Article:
Villeparisis Mr. President, in your July 3rd Mount Rushmore speech, in the Black Hills of South Dakota, you exclaimed we are “…the most just and exceptional nation ever to exist on earth.” You have an opportunity to prove it. Honor the 1868 Treaty to re-establish a Sioux Nation Reservation (“Sioux”) on the sacred lands taken from them by military force.
Your speech was heavy on exceptionalism but avoided mention of the illegal seizure of Sioux lands 143 years ago, a fact recognized by the U.S. Supreme Court in 1980.
The talk about “witnessing a merciless campaign [by protesters] to wipe out our history, defame our heroes, erase our values, …, and unleash a wave of violent crime in our cities, was expected. You called the protestors the “…very definition of totalitarianism,” proposing ten years in jail for anyone damaging national monuments. You made your point, but please do not forget the violence the U.S. inflicted on the Sioux when it wanted their land for passage, gold, timber, and cattle grazing.
As Paul Harvey said – “And now the rest of the story.”
To end the Indian Wars, the federal government and the Sioux negotiated the Treaty of Fort Laramie (1868), pledging to cease the war between the parties forever. The U.S. pledged that the Sioux Nation (parts of North Dakota, South Dakota, Wyoming, Nebraska, and Montana) would be set apart for the absolute and undisturbed use and occupation of the Indians.
The Indians pledged safe travel through their territory, peace and that if any “bad men among the Indians shall commit a wrong or depredation upon the person or property… subject to the authority of the U.S., the Indians shall deliver the wrongdoer to the U.S.”
After ratification, gold was discovered in the Black Hills. Americans demanded to open the territory for settlement. Additionally, the final construction of the Union Pacific Railroad increased travel through the territory.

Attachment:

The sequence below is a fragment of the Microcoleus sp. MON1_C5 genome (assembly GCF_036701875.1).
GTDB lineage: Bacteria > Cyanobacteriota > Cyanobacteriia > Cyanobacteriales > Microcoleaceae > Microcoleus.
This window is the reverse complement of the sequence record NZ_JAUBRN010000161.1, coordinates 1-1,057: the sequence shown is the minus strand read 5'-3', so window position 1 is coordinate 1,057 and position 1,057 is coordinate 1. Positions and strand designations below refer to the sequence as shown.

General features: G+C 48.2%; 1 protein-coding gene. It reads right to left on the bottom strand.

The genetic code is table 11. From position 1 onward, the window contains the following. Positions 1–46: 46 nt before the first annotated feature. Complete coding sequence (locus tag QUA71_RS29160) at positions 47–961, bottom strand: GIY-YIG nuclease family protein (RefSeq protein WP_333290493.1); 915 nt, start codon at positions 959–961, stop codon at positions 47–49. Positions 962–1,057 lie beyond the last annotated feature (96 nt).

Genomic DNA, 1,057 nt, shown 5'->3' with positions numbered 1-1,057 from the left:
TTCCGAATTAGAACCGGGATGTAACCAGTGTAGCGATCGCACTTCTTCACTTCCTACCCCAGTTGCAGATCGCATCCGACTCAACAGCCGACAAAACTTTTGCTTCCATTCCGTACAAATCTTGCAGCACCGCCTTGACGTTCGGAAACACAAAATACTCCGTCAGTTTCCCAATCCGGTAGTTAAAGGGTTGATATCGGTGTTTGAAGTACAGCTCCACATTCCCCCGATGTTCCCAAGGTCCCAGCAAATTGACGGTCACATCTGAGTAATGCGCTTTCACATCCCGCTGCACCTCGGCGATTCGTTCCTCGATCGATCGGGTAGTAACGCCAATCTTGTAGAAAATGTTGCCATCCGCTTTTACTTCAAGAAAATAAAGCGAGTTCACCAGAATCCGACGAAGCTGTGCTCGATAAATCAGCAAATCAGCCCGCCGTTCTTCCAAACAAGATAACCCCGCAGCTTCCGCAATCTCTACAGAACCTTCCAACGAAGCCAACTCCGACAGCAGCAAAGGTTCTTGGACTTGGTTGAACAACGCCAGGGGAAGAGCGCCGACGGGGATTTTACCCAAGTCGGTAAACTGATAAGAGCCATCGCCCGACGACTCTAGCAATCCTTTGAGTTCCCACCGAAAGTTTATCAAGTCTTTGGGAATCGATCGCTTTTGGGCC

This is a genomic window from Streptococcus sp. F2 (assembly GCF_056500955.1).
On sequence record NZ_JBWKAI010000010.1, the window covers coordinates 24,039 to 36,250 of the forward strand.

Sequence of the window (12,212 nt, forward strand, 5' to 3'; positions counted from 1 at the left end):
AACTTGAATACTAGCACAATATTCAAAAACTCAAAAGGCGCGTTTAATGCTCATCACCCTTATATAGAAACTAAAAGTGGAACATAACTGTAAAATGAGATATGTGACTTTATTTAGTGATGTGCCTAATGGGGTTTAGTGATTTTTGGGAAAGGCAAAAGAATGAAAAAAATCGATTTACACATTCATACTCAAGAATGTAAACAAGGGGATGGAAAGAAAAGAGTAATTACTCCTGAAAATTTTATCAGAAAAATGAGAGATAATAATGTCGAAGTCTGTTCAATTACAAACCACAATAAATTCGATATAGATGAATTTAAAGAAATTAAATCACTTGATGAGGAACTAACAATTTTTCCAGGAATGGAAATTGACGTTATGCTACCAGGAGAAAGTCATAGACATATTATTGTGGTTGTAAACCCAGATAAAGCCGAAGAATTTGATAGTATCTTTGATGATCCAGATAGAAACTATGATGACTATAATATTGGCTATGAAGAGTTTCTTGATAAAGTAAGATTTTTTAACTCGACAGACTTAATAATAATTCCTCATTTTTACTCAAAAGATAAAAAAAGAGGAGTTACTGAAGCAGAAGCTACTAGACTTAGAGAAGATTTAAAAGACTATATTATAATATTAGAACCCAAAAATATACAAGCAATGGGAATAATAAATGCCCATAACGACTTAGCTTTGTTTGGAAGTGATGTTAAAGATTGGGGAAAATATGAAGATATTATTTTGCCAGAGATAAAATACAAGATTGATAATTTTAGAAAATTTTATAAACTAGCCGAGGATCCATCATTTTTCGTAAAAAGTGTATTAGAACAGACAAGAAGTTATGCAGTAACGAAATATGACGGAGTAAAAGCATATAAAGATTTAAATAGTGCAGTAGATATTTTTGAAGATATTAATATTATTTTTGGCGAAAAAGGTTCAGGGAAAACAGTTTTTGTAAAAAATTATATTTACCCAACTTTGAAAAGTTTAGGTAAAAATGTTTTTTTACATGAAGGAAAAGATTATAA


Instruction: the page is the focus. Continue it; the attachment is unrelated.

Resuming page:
More settlers and travelers led to clashes between tribes, leading to open hostilities. In 1876, President Grant secretly allowed settlers to move into Indian territory. Grant unilaterally ordered the removal of certain tribes from the territory. In 1877, open war broke out, and the U.S. government annexed the lands protected by the treaty.
From 1877 to 1980, Congress offered money to settle with the Indians, but the Sioux Nation never accepted being forcibly deprived of their lands.
In 1923 the Sioux filed suit in the Court of Claims, but the case was dismissed in 1942. Between 1946 and 1958, Indian claims commissions attempted to determine compensation, and the Court of Claims finally awarded $17. 5 million to the Sioux Nation but without interest from the date of seizure in 1877. The Sioux refused the money.
Litigation continued until 1980 when the Supreme Court ruled since there was a taking of tribal property, there was an “… implied an obligation on the government’s part to make just compensation to the Sioux.” The Supreme Court held that obligation consisted of the $17.5 million Court of Claims damage award, plus interest from the taking date, about $1.5 billion today. The Sioux again refused the money.
Throughout a century of proceedings, the U.S. viewed the taking as an eminent domain proceeding to be settled by money. The Sioux Nation, never relinquished claim to the territory, considering the seizure as a violation of U.S. treaty obligations.
This stalemate is untenable in a democratic society. While the Fifth Amendment of our Constitution requires “just compensation” for the taking of property; it also requires that before the property can be taken, the owners must be extended due process. The Sioux never received due process before the U.S. seizing its property.
The U.S. alternative would be to claim the territory under the right of conquest, extinguishing all Indian rights. This doctrine would merely confirm what happened. The right of conquest was legal in 1868, but presently, it is illegal and perhaps a war crime under Nuremberg Principles. Not a good political move.
President Trump, you can prove the U.S. is still exceptional by abandoning ownership claims to Sioux territory. Most of the land is still sparsely inhabited. Moreover, since the U.S. owns 47% of the west, other adjoining lands may substitute for highly populated areas in the territory.
Resolving this dispute with the Sioux may be the largest real estate deal in history. It will also right a tremendous wrong.
This article was first published in medium.com